Getting To Know: Sebatron Audio

Since its establishment as a small Melbourne business in 1998, Sebatron Audio has gone on to receive international acclaim for their high quality pro-audio equipment specifically designed for the recording studio, with various units being used in professional studios around the world. With all products being designed and manufactured at the Sebatron assembly plant in Melbourne with parts sourced from global suppliers, mastermind Sebastian F. Sebatron explains what makes his products a cut above the competition.

“What we do is base our design and manufacture around discrete component building, so rather than utilising chips or integrated circuits with hundreds and thousands of transistors, we discretely cut down the excessive components in the core circuit which removes buffer zones and allows the components to communicate better together,” Sebatron says. “I like to use the analogy of food to explain our products; a regular chip is like canned soup, with the excessive transistors acting as preservatives and fats, whereas we make up the soup out of fresh ingredients, resulting in an electronically superior product.”

 

Sebatron’s current specialty is a range of sophisticated valve preamps and stereo compressors, bringing a distinct flavour to recordings and highlighting the natural sonic nuances lost when using solid state technology. “What you get with valves as opposed to silicon based devices is that they react differently to dynamics,” Sebatron explains. “As the input signal gets louder, the valve has a tendency to compress the signal before it goes into clipping, so you get a really subtle compression which brings out the articulations in different guitar strings, or emphasises specific harmonic qualities in the voice that would otherwise be lost in the loudness of a recording.”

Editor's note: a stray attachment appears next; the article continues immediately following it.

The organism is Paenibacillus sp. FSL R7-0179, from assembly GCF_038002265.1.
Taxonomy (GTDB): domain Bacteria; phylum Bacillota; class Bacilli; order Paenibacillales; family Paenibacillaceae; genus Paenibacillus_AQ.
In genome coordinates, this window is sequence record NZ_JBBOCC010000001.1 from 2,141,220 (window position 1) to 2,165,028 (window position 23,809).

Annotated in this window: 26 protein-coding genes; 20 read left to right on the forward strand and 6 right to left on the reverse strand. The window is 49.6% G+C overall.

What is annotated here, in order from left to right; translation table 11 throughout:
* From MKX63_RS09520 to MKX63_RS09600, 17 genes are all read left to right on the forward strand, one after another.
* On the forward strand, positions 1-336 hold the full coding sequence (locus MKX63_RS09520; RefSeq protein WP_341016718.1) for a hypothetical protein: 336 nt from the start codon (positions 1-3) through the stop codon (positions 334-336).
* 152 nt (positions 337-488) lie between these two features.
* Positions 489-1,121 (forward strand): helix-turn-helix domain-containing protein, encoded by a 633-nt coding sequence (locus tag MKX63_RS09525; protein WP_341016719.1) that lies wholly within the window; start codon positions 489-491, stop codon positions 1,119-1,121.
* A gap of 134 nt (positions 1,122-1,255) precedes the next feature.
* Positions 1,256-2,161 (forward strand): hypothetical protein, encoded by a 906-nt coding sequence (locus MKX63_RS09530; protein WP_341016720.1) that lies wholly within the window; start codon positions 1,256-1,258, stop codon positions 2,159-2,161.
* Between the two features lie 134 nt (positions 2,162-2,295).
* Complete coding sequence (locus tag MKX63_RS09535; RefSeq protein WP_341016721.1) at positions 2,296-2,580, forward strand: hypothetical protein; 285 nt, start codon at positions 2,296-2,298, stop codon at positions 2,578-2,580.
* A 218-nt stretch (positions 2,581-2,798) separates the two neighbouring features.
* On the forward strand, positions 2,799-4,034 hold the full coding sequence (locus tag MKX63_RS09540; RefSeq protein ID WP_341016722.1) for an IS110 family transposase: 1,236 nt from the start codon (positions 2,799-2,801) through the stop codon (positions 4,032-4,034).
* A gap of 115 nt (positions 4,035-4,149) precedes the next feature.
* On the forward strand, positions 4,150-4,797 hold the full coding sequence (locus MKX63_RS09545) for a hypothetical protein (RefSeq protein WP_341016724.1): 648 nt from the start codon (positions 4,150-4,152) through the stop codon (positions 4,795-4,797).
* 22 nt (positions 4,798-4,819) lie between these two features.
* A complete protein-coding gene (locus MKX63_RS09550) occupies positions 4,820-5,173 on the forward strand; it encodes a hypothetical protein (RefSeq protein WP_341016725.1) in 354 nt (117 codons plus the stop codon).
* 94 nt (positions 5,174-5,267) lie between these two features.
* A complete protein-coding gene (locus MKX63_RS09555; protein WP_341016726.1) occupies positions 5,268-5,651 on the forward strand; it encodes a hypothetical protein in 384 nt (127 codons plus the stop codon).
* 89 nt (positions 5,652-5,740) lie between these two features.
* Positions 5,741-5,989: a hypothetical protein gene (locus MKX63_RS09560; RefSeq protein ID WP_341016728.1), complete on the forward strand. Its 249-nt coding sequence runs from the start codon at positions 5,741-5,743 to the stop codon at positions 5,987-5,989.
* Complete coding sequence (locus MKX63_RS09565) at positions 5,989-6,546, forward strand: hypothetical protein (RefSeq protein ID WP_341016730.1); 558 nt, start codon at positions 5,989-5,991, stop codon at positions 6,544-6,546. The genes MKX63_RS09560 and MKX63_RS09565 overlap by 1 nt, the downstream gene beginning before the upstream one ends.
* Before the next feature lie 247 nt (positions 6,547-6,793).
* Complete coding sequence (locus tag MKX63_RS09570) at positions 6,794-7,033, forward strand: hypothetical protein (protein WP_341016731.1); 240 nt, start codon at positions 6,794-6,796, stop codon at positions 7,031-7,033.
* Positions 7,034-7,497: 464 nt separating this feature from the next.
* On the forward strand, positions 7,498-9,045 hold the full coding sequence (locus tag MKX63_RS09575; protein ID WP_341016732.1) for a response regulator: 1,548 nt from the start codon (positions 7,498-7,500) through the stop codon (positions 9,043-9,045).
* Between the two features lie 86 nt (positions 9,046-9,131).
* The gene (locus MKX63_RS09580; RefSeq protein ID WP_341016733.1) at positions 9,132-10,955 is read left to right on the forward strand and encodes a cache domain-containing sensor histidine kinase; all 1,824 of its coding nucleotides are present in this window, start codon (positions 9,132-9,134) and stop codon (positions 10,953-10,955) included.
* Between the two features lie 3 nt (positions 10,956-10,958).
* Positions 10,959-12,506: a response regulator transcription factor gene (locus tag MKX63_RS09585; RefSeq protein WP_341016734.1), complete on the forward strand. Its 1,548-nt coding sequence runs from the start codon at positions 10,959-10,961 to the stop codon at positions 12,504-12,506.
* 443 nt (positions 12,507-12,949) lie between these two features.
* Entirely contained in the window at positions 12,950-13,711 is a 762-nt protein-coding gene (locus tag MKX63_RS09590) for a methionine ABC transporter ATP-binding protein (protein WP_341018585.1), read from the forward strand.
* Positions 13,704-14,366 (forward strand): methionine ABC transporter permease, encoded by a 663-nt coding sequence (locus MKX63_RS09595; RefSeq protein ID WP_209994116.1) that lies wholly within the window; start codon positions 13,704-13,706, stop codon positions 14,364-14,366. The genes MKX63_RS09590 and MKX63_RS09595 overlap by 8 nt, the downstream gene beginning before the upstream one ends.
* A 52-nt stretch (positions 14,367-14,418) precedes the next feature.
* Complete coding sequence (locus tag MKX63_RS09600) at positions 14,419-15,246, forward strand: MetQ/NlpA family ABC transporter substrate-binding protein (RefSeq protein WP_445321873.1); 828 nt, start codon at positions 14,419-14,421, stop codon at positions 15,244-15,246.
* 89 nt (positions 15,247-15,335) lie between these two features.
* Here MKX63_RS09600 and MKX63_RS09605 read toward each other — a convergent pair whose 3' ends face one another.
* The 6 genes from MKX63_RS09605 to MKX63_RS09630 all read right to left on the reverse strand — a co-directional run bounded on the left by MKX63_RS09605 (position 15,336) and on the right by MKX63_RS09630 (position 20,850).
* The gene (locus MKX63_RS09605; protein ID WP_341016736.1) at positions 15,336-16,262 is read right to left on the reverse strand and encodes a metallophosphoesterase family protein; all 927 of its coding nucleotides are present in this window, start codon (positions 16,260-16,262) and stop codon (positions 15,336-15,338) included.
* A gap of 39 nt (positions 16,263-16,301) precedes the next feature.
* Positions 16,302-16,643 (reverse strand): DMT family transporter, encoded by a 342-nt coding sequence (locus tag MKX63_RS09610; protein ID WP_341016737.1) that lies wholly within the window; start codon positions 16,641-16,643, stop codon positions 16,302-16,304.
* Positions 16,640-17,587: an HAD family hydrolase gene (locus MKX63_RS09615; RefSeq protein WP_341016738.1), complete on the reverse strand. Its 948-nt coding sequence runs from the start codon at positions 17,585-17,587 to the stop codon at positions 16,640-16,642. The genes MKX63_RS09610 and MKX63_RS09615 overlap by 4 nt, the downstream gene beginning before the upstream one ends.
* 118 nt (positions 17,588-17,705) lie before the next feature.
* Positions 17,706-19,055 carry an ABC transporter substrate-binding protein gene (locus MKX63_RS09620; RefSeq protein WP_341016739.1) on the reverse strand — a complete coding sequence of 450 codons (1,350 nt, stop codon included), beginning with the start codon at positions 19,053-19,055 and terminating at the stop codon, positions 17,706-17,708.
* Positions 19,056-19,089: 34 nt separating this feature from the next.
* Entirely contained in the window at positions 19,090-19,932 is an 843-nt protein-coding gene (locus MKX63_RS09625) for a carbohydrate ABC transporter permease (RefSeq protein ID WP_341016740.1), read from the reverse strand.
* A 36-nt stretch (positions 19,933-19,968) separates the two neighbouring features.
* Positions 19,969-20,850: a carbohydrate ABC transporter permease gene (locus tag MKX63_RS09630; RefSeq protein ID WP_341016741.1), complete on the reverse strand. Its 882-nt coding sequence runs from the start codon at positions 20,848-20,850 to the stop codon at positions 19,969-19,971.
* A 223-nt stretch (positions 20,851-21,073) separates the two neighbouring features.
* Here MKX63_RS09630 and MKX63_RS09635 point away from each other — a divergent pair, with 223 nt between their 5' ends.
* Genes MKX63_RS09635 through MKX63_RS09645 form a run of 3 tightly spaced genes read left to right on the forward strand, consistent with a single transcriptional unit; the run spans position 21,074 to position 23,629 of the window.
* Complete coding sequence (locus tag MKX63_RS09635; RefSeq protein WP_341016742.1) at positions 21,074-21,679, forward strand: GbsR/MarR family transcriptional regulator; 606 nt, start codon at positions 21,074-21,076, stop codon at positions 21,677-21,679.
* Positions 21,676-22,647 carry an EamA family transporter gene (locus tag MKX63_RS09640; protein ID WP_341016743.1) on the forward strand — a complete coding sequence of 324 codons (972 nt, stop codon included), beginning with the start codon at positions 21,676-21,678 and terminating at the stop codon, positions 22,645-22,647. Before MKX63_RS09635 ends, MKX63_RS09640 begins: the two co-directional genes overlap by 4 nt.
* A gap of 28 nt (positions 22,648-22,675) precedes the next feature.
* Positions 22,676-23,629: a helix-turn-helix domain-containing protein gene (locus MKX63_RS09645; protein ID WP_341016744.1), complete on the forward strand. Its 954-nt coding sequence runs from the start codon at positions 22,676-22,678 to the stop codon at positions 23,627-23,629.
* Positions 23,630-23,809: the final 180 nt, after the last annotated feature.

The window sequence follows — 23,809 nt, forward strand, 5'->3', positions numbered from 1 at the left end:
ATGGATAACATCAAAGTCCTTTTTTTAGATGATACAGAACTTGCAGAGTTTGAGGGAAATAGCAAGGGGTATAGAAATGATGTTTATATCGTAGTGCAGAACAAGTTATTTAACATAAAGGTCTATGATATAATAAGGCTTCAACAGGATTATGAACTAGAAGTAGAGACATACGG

This technology is most prominently used in the Sebatron AXIS-200VU preamp, one of their most popular products, boasting a Class A valve and discrete low noise circuitry to dynamically push the input signal in a manner similar to the way the human ear compresses loud frequencies. “In a Class B amplifier setup, you’d get parts of the positive and negative waves split up and rematched later on, giving you crossover distortion, which is the least musical distortion. Class A valves are the purest for audio design, so the audio signal goes through and remains unaffected, which means you’re more likely to get much smoother harmonic distortion.”

 

This results in a much more dynamic audio path, which Sebatron attributes to the intricate design of Sebatron Audio equipment. “All Sebatron units make use of high-voltage design which allows for maximum headroom, meaning the clipping points of the audio signal are far higher than the range people typically set their levels to while recording.”

 

Despite their success with their wide range of studio preamps and compressors, Sebatron says his team is always experimenting with new audio technology for recording equipment, revealing that the company has been extensively researching and designing new filtration technology. “There’s a a new style of four-channel preamp on the way, and a rack-mounted flexible filter we’re working on called Fleque, which is a variable high-pass, low-pass, band-pass and notch filter with a fader as a cutoff frequency control knob,” says Sebatron. “We’re expecting the Fleque rack unit to come out within a month or so, and we’re also working on a desktop version which should come out in three or four months.”

 

For more information on Sebatron Audio products, check out sebatron.com.

Comments